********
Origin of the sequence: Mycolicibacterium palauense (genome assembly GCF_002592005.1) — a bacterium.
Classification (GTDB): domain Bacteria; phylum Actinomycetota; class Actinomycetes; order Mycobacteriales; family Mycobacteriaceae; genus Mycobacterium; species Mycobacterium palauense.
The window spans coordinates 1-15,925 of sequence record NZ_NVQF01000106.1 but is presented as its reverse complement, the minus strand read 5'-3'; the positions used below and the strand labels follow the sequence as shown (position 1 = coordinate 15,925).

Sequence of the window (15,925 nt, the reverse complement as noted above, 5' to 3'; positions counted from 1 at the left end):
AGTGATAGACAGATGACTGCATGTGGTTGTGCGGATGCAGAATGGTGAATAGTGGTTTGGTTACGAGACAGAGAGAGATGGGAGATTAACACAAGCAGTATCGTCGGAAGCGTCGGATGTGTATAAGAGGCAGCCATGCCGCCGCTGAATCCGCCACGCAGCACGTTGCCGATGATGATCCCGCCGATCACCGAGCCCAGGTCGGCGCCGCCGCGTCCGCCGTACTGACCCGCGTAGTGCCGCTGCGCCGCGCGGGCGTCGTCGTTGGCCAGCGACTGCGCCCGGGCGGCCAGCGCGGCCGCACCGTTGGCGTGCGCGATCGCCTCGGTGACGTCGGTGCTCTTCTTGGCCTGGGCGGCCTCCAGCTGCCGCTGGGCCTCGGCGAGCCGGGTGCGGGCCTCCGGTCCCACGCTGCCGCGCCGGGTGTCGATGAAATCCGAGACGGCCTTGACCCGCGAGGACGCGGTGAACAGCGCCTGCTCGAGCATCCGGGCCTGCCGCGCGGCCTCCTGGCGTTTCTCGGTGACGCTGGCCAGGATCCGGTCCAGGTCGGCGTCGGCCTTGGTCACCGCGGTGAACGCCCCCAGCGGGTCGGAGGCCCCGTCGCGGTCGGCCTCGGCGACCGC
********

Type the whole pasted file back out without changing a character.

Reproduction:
Origin of the sequence: Mycolicibacterium palauense (genome assembly GCF_002592005.1) — a bacterium.
Classification (GTDB): domain Bacteria; phylum Actinomycetota; class Actinomycetes; order Mycobacteriales; family Mycobacteriaceae; genus Mycobacterium; species Mycobacterium palauense.
The window spans coordinates 1-15,925 of sequence record NZ_NVQF01000106.1 but is presented as its reverse complement, the minus strand read 5'-3'; the positions used below and the strand labels follow the sequence as shown (position 1 = coordinate 15,925).

Sequence of the window (15,925 nt, the reverse complement as noted above, 5' to 3'; positions counted from 1 at the left end):
AGTGATAGACAGATGACTGCATGTGGTTGTGCGGATGCAGAATGGTGAATAGTGGTTTGGTTACGAGACAGAGAGAGATGGGAGATTAACACAAGCAGTATCGTCGGAAGCGTCGGATGTGTATAAGAGGCAGCCATGCCGCCGCTGAATCCGCCACGCAGCACGTTGCCGATGATGATCCCGCCGATCACCGAGCCCAGGTCGGCGCCGCCGCGTCCGCCGTACTGACCCGCGTAGTGCCGCTGCGCCGCGCGGGCGTCGTCGTTGGCCAGCGACTGCGCCCGGGCGGCCAGCGCGGCCGCACCGTTGGCGTGCGCGATCGCCTCGGTGACGTCGGTGCTCTTCTTGGCCTGGGCGGCCTCCAGCTGCCGCTGGGCCTCGGCGAGCCGGGTGCGGGCCTCCGGTCCCACGCTGCCGCGCCGGGTGTCGATGAAATCCGAGACGGCCTTGACCCGCGAGGACGCGGTGAACAGCGCCTGCTCGAGCATCCGGGCCTGCCGCGCGGCCTCCTGGCGTTTCTCGGTGACGCTGGCCAGGATCCGGTCCAGGTCGGCGTCGGCCTTGGTCACCGCGGTGAACGCCCCCAGCGGGTCGGAGGCCCCGTCGCGGTCGGCCTCGGCGACCGC